Eric: A gif is so mundane in some ways—so much more basic than other forms of animation. Gifs are kind of ancient in internet terms, but they typically have a very short shelf-life. No one takes them seriously, really. Maybe they do now, I don’t know. But at least when we started they were mostly just dumb. So that immediately made it interesting to me. The second thing I think is that sense of the sublime that a gif kind of possesses—by that I mean, if you program the animation accordingly, they just go on forever. So they’re eternal in this weird sense. That’s interesting to me too. The biggest drawback is maybe their lack of physicality. But that’s also what attracts me to them as a medium.
Dan: Initially, I was really drawn to the repetition. I think it ends up falling somewhere between an image and a video; a moving image I guess. And once its uploaded, it’ll repeat over and over again until the file is deleted. So as long as it’s on-screen it’s infinite. That infinity is what really interests me right now. I also really like the idea of using something so normal for art. A gif is commonly used as a meme, or a joke, or something else silly. I really like being able to use something like that as an art medium. I think it’s also interesting how it’s just light. No matter where it exists, whether on tumblr, on a tv, or a projection on a wall, it’s still light. It’s dependent on a source for it’s existence. Which might also be their biggest drawback, there’s nothing physical.
CF: What is your favorite thing about living in Charlotte and Minneapolis respectively?
Dan: I actually just moved to Minneapolis a few months ago to start a graduate program here. I haven’t had a lot of time to explore or meet people yet, but so far the art and design community seems really close and supportive of each other. And also much larger than you would think for a city this size. But I particularly enjoy that it’s a city where I can be a 10 minute walk from the Walker Art Center and a one minute walk from late night pizza.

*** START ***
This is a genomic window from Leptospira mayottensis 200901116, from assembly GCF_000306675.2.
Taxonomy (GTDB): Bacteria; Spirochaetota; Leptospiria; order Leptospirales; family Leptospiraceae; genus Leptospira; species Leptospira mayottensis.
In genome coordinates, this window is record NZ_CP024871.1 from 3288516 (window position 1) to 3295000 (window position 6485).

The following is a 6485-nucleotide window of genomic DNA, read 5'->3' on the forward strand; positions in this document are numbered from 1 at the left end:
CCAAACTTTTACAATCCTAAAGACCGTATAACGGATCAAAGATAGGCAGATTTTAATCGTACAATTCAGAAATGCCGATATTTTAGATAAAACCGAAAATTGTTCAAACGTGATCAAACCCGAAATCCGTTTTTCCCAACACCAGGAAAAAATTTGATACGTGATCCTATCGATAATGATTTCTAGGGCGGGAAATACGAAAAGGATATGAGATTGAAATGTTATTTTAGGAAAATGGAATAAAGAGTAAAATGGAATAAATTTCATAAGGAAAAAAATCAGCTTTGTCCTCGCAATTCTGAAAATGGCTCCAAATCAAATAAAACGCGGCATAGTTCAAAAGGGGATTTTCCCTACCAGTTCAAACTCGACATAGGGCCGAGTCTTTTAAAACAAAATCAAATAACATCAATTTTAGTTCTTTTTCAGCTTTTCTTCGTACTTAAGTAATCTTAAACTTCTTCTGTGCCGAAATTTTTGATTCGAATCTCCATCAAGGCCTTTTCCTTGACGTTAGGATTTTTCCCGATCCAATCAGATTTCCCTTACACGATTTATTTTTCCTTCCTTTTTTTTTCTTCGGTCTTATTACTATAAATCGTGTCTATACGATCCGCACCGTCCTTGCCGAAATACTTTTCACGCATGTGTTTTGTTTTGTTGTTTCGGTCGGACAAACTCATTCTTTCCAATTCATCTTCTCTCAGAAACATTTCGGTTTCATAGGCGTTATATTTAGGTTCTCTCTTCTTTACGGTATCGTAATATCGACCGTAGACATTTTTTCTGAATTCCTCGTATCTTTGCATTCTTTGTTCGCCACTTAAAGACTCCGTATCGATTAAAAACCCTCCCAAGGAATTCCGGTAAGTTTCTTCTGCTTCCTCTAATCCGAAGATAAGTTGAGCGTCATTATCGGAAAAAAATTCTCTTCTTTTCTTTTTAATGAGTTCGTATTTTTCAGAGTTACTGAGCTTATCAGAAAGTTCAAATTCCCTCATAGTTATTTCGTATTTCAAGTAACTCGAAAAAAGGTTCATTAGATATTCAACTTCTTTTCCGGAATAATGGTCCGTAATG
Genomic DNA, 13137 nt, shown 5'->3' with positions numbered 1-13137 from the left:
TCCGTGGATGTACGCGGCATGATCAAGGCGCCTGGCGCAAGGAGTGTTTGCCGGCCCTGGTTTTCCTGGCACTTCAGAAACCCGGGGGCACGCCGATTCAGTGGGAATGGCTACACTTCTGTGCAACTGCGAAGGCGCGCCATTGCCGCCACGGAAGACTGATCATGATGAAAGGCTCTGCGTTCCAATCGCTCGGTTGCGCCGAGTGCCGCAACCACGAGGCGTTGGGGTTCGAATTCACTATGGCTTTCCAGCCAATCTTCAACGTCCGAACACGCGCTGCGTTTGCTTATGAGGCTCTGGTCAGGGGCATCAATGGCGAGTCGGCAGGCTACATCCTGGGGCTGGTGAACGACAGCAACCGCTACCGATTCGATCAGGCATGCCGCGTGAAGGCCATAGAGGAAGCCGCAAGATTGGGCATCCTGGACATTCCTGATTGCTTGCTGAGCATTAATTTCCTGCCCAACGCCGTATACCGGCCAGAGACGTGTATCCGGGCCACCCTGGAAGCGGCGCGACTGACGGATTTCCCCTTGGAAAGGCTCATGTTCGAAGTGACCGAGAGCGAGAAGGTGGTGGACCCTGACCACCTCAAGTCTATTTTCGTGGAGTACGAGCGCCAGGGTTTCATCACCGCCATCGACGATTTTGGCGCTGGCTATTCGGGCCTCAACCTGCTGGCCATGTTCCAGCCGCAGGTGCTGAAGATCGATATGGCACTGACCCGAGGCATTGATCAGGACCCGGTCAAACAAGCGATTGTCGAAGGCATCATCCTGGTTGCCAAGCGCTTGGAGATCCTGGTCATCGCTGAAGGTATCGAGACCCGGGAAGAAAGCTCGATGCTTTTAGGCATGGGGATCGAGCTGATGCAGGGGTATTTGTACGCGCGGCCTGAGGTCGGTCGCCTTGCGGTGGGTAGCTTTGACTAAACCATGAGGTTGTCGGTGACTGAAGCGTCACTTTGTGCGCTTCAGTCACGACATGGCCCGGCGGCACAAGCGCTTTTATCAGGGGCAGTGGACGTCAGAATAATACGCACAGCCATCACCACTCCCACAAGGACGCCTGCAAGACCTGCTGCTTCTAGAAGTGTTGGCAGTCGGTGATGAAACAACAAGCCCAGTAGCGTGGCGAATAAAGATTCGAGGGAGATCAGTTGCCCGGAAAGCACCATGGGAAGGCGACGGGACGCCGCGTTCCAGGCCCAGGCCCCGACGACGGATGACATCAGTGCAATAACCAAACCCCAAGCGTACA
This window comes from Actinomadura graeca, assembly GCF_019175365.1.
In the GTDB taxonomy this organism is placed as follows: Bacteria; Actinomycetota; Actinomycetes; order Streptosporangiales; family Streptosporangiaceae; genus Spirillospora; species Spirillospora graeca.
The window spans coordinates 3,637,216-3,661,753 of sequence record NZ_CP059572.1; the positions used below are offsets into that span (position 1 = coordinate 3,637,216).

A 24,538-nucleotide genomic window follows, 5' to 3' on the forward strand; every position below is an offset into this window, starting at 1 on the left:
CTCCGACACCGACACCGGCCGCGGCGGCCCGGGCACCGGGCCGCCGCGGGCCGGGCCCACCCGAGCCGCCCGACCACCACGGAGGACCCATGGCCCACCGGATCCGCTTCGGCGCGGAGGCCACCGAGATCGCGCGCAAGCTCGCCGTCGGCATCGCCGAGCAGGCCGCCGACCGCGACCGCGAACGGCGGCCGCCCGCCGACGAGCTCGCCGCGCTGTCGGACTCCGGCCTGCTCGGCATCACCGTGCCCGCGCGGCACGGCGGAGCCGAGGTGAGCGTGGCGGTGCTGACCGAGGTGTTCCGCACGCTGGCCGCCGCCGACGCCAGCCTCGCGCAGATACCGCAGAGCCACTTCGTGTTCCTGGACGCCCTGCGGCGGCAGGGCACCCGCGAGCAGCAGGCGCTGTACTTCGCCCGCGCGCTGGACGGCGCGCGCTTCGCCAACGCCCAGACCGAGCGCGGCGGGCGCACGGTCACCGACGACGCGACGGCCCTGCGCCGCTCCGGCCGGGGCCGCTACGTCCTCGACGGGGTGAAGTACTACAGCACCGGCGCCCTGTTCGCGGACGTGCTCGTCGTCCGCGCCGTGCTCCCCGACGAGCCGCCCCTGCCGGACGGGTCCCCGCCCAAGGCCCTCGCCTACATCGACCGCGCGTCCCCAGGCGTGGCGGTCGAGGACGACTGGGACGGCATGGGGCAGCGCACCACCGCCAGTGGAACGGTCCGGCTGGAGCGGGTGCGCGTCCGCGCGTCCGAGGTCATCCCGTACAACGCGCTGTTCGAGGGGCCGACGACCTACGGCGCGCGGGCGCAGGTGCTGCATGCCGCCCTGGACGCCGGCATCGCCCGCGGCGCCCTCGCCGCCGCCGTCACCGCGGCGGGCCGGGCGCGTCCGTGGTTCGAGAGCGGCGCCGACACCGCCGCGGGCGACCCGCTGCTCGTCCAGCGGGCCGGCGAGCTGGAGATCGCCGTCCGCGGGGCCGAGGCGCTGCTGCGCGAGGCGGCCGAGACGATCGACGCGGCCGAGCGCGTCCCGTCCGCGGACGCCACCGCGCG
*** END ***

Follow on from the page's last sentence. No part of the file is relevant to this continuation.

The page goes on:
Eric: I’ve been in Charlotte for a few years and love the community here. The creative community is kind of small and scrappy but it’s been tight knit over the years even as people have come and gone and for the most part everyone wants to see everyone else succeed. Also, it’s not a hugely expensive place to live so it makes it more affordable for someone like me to make work on a more consistent basis. That said, I do miss Dan.
“We’ve done other things too—like throwing art parties or whatever. Mostly spending money and not making it back”
CF: If you could soundtrack your work, what would you choose?
Dan: Cubby, Joshua Cotterino
Eric: Yeah, definitely. We actually collaborated with Cubby on a piece earlier in the year for a video project. Was a lot of fun.
CF: Earlier this year New Geographic had a physical exhibition at CPCC in Charlotte. How well do GIFs translate to a physical setting? Do you have any plans for future exhibitions in the pipeline?
Dan: I think they actually do really well, but they need to be treated differently than when it’s just for on-screen. I was a little disappointed when I saw them up on the walls and that was it. There are so many ways we could be taking advantage of the projector, and I think we needed that first exhibition to realize it. Thinking more about the physical environment the gif will exist in is probably the next step for us. Aside from that, I know we want to do more exhibitions soon and are currently looking for opportunities.